Wednesday, October 21, 2015

Mourning in America...

Since I wrote my last post (which was forever ago--sorry, life happens!), we've had another school shooting. The gun people immediately countered with some of those whacko statements ("Guns don't kill people--PEOPLE kill people"; "If guns are outlawed, only outlaws will have guns"; "If everybody was armed, these things wouldn't happen", etc. etc.) I call these statements "whacko" because from a logic standpoint, they are total nonsense. Oh, and I left out one that really gets me: "Saying a gun killed someone is like saying a spoon made me fat." What? One fact that is lost in all of this is that guns were created to kill--period. They are killing machines--a small "nuclear weapon" one can carry in a purse or pocket. Capital punishment--judge, jury, and sentence in the palm of your hand. Spoons are, well, they are spoons--an implement designed to aid in eating or portioning out substances. What part of this don't gun people understand?

After the flurry of whacko stuff came a few that, on the surface, make some sense. Fostered by the belief that people who shoot up schools have mental issues, the NRA and other gun rights spokespersons suggested that we need to do a better job of dealing with mental illness in America. That would fix the problem. Great. However, a vast majority of gun people (and this is according to some of their own surveys) advocate for tax cuts and cuts in programs that are designed to expand aid to persons with various spectrum disorders and mental illness. And most of them oppose the Affordable Care Act ("Obamacare") that seeks to provide healthcare coverage--including therapies for those with mental disorders--for many persons who, otherwise, would not have it. So, the "America needs to deal with mental illness" is a straw-man statement meant to take the spotlight off of the real problem--the rapid proliferation of guns in America and the ease with which a person can buy a gun, including at "roving loopholes" called gun shows.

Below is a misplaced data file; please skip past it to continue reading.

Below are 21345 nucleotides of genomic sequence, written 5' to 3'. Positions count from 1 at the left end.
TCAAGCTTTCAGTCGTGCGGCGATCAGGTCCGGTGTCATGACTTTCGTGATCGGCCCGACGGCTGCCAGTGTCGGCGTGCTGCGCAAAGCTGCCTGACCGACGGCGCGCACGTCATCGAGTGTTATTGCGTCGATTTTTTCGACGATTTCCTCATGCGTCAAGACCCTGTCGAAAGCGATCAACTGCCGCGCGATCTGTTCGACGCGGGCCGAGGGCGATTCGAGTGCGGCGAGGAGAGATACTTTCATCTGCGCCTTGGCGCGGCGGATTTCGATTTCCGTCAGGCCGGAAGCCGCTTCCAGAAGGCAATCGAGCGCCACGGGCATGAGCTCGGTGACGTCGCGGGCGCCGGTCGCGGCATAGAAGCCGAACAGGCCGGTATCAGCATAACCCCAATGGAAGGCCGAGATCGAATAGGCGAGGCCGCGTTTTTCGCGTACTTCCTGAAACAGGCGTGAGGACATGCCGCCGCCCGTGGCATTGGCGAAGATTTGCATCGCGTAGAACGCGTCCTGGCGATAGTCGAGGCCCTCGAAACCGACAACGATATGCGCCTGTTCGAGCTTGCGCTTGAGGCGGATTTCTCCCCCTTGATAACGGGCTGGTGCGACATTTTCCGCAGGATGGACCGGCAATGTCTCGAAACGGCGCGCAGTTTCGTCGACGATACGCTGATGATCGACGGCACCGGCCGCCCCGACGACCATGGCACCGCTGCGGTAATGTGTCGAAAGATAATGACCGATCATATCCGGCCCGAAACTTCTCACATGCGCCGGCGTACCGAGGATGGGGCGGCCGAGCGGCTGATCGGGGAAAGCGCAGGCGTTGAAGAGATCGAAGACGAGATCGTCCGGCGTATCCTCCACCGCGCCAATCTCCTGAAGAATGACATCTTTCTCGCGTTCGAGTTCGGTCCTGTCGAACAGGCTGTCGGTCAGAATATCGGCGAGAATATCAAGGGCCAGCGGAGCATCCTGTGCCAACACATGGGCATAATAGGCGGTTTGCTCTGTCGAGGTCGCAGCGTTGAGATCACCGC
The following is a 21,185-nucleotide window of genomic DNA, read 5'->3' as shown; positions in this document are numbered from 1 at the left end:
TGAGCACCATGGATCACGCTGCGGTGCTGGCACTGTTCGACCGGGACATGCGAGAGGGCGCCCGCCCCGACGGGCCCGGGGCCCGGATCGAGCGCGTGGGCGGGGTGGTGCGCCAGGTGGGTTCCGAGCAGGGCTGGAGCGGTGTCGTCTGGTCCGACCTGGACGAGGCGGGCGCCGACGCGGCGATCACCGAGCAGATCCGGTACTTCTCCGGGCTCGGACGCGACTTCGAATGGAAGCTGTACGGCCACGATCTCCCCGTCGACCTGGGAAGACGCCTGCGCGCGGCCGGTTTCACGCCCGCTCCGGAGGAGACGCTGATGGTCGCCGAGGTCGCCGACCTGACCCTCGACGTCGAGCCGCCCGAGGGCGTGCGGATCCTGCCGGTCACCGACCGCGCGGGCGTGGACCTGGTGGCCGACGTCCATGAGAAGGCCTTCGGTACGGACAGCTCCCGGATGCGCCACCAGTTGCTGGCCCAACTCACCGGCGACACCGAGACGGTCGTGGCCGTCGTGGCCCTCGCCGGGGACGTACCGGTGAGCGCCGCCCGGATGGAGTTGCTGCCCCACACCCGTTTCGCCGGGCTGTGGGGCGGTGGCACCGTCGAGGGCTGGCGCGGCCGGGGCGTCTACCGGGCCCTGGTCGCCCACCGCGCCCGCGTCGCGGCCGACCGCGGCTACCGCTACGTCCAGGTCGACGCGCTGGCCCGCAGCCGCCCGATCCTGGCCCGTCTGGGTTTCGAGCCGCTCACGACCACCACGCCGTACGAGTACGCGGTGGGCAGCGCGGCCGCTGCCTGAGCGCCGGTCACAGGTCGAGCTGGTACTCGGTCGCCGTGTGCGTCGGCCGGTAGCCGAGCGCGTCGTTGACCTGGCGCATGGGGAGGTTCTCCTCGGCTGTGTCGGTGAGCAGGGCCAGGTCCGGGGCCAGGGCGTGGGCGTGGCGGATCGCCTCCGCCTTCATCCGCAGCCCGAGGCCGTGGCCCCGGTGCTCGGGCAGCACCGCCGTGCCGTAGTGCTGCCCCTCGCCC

Another statement you will hear--which sounds sane on the surface--is "We need to enforce the laws on the books." Well, take a look at some of those laws. Of course, you have to go from state to state, because the NRA has succeeded in keeping most laws about guns at the state level. Many of these "laws" are either unenforceable or are clearly inadequate to regulate the myriad ways a person can now buy guns (massive gun shows of the variety we have today, and the Internet, were nonexistent when these laws were passed).

And then there are the "entitlement" philosophies--but not the ones you are thinking about! What I mean is the almost universally prevalent idea that if I have a job and am a "hard-working" American, I should be entitled to all of the services I need without having to pay for them through taxation. These are the people who want "smaller government" and tax cuts until their kid winds up in a declining school system, or their streets need paved, or when they are living on Social Security and a COLA raise is not forthcoming. Many of these same "entitlement" people decry the public assistance and SNAP programs for those who are either not able to work or who can't find a job making enough to live on. Let's face it: There will always be people who never progress beyond a "low skill" ability and who may never be able to have a job beyond the service or hospitalities industries. We need those people and we need those services. Why not pay them a wage they can at least survive on? Or, do we just let them starve? Sorry, I got a little off track here, but I do see a lot of this as related. After all, if I can't keep a job because of a mental disorder and have either no--or poor--healthcare services, but have no problem buying a gun, is this not a recipe for disaster?

This whole scenario is extremely complicated. Solutions will require the best minds, malleable laws, compromise, and funding. We'll not fix any of them--the gun issue or that of mental illness--with trite, nonsense bumper sticker quips.